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GILLESPIE COUNTY, Texas (KXAN) — The first case of a deadly disease that affects wild and domestic rabbits has been detected in the Hill Country.
Rabbit Hemorrhagic Disease Virus 2 (RHDV2) was first detected in Texas in April 2020, with cases in Lubbock and Hudspeth counties. The new case, in a wild rabbit, is in Gillespie County, making it the first case in the Hill Country.
The Texas Parks and Wildlife Department says it continues to receive and respond to reports of dead wild rabbits and hares across the state. If you find a sick or dead wild rabbit, you’re encouraged to contact a local TPWD wildlife biologist.
Rabbit Hemorrhagic Disease is a highly-contagious viral disease. TPWD says it can affect both domestic and wild rabbits, including hares, jackrabbits and cottontails. It is nearly always fatal.
Sudden death is often the only clinical sign of the disease. In less acute cases, symptoms can include dullness or apathy, not eating, bleeding from the nose and eyes or watery, congested eyes. Some rabbits may also show neurological symptoms, like incoordination, excitement or seizure-like episodes.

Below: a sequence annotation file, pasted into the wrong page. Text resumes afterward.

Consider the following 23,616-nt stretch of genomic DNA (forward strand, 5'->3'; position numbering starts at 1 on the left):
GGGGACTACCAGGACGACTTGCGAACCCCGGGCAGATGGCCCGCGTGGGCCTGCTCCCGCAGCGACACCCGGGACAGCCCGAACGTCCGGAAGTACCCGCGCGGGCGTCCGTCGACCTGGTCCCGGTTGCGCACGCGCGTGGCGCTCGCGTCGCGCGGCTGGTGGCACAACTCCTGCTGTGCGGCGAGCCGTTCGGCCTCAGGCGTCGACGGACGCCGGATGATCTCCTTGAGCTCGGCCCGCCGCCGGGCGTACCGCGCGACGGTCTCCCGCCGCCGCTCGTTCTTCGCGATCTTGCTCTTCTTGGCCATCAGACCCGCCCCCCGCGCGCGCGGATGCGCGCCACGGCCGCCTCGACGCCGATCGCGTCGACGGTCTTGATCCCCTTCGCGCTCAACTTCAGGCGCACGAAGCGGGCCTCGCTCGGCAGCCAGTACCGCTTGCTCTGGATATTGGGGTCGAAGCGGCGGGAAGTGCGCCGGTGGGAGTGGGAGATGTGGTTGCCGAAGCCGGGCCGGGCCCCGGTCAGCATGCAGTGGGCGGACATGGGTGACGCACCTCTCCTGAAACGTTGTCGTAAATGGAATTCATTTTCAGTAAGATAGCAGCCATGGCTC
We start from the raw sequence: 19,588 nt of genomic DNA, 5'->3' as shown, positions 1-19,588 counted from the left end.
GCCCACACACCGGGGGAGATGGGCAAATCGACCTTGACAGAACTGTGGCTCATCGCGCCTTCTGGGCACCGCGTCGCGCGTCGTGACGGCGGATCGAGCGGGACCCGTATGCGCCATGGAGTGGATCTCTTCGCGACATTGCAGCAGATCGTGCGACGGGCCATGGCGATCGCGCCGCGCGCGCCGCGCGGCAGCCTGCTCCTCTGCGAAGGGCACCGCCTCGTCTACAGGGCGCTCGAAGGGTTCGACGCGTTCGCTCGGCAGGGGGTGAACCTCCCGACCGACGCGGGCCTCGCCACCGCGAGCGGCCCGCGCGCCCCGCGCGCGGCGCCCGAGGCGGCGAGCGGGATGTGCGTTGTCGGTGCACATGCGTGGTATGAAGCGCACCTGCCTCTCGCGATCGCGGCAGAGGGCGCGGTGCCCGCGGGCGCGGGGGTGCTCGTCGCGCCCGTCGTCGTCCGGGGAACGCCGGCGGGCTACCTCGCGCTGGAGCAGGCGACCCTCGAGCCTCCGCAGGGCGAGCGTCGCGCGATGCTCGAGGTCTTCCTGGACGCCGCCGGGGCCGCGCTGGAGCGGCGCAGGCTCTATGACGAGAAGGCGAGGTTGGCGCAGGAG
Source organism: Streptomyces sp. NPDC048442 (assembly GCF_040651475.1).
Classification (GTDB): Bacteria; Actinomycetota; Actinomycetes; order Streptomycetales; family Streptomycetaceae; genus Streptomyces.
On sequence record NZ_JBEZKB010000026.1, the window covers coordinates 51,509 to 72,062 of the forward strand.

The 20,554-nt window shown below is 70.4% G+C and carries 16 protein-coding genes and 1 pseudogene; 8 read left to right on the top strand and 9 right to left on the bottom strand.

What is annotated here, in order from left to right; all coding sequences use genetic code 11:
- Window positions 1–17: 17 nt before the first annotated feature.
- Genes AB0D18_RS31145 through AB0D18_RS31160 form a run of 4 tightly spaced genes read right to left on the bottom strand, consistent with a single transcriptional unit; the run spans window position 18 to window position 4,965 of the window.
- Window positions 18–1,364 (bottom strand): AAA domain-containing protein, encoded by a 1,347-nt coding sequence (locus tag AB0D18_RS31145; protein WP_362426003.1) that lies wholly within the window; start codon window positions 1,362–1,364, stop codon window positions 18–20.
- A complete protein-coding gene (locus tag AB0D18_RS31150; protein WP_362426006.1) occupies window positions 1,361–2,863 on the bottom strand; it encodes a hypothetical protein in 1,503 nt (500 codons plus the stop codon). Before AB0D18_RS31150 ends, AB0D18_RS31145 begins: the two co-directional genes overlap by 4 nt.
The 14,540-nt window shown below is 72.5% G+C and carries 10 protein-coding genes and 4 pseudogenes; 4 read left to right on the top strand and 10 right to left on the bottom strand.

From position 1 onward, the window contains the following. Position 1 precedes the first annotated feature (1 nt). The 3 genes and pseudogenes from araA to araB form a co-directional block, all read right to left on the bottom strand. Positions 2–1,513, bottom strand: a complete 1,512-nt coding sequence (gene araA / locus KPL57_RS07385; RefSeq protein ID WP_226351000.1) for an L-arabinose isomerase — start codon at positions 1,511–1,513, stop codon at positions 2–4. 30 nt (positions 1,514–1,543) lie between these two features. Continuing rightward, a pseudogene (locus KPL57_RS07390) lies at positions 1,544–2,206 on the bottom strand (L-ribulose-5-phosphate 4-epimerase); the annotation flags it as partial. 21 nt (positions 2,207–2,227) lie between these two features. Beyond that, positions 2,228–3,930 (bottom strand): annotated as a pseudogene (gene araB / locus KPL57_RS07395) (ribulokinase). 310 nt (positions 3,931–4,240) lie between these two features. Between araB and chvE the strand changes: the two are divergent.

While the disease is not known to affect humans, livestock or other pets, TPWD says pets should not be allowed to consume dead animal carcasses.
The disease spreads easily between rabbits through direct contact with infected animals or carcasses. Contaminated meat, fur, food, water, insects, materials and objects can also spread the disease. RHDV2 can persist in the environment for a “very long time,” according to TPWD. Because of this, efforts to control the disease are extremely challenging once it is detected in wild rabbit populations.
Domestic rabbit owners who observe sudden death in their rabbits should contact their private veterinarian. Vets are asked to contact the USDA Animal & Plant Health Inspection Service or the Texas Animal Health Commission to report suspected cases, at 800-550-8242.